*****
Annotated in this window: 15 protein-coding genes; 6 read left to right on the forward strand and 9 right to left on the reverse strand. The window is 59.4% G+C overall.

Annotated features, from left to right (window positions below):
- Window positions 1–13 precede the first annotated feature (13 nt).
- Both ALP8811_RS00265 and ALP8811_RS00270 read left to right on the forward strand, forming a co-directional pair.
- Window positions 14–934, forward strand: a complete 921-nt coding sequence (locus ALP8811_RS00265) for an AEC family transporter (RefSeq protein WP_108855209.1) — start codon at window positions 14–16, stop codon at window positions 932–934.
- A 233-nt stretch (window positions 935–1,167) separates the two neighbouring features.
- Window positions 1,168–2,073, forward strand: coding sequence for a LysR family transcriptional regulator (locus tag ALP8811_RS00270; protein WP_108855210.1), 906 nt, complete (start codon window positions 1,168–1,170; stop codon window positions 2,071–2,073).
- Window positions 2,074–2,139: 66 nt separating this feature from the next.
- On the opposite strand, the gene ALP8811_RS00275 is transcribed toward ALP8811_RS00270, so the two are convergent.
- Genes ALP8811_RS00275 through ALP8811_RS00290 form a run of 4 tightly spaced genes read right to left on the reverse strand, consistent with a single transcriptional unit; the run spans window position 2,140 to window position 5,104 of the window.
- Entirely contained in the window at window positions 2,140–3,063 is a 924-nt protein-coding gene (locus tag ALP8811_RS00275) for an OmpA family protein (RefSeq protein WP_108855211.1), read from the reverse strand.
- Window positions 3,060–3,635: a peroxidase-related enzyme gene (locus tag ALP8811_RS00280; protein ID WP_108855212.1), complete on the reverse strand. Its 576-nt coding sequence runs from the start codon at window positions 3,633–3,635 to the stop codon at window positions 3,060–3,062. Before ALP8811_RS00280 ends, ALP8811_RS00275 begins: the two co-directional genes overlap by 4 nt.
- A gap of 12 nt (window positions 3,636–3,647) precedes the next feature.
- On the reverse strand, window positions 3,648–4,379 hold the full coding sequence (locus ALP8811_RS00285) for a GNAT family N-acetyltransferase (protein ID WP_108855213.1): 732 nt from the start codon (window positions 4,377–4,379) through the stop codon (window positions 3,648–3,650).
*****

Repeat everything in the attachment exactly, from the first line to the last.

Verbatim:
Annotated in this window: 15 protein-coding genes; 6 read left to right on the forward strand and 9 right to left on the reverse strand. The window is 59.4% G+C overall.

Annotated features, from left to right (window positions below):
- Window positions 1–13 precede the first annotated feature (13 nt).
- Both ALP8811_RS00265 and ALP8811_RS00270 read left to right on the forward strand, forming a co-directional pair.
- Window positions 14–934, forward strand: a complete 921-nt coding sequence (locus ALP8811_RS00265) for an AEC family transporter (RefSeq protein WP_108855209.1) — start codon at window positions 14–16, stop codon at window positions 932–934.
- A 233-nt stretch (window positions 935–1,167) separates the two neighbouring features.
- Window positions 1,168–2,073, forward strand: coding sequence for a LysR family transcriptional regulator (locus tag ALP8811_RS00270; protein WP_108855210.1), 906 nt, complete (start codon window positions 1,168–1,170; stop codon window positions 2,071–2,073).
- Window positions 2,074–2,139: 66 nt separating this feature from the next.
- On the opposite strand, the gene ALP8811_RS00275 is transcribed toward ALP8811_RS00270, so the two are convergent.
- Genes ALP8811_RS00275 through ALP8811_RS00290 form a run of 4 tightly spaced genes read right to left on the reverse strand, consistent with a single transcriptional unit; the run spans window position 2,140 to window position 5,104 of the window.
- Entirely contained in the window at window positions 2,140–3,063 is a 924-nt protein-coding gene (locus tag ALP8811_RS00275) for an OmpA family protein (RefSeq protein WP_108855211.1), read from the reverse strand.
- Window positions 3,060–3,635: a peroxidase-related enzyme gene (locus tag ALP8811_RS00280; protein ID WP_108855212.1), complete on the reverse strand. Its 576-nt coding sequence runs from the start codon at window positions 3,633–3,635 to the stop codon at window positions 3,060–3,062. Before ALP8811_RS00280 ends, ALP8811_RS00275 begins: the two co-directional genes overlap by 4 nt.
- A gap of 12 nt (window positions 3,636–3,647) precedes the next feature.
- On the reverse strand, window positions 3,648–4,379 hold the full coding sequence (locus ALP8811_RS00285) for a GNAT family N-acetyltransferase (protein ID WP_108855213.1): 732 nt from the start codon (window positions 4,377–4,379) through the stop codon (window positions 3,648–3,650).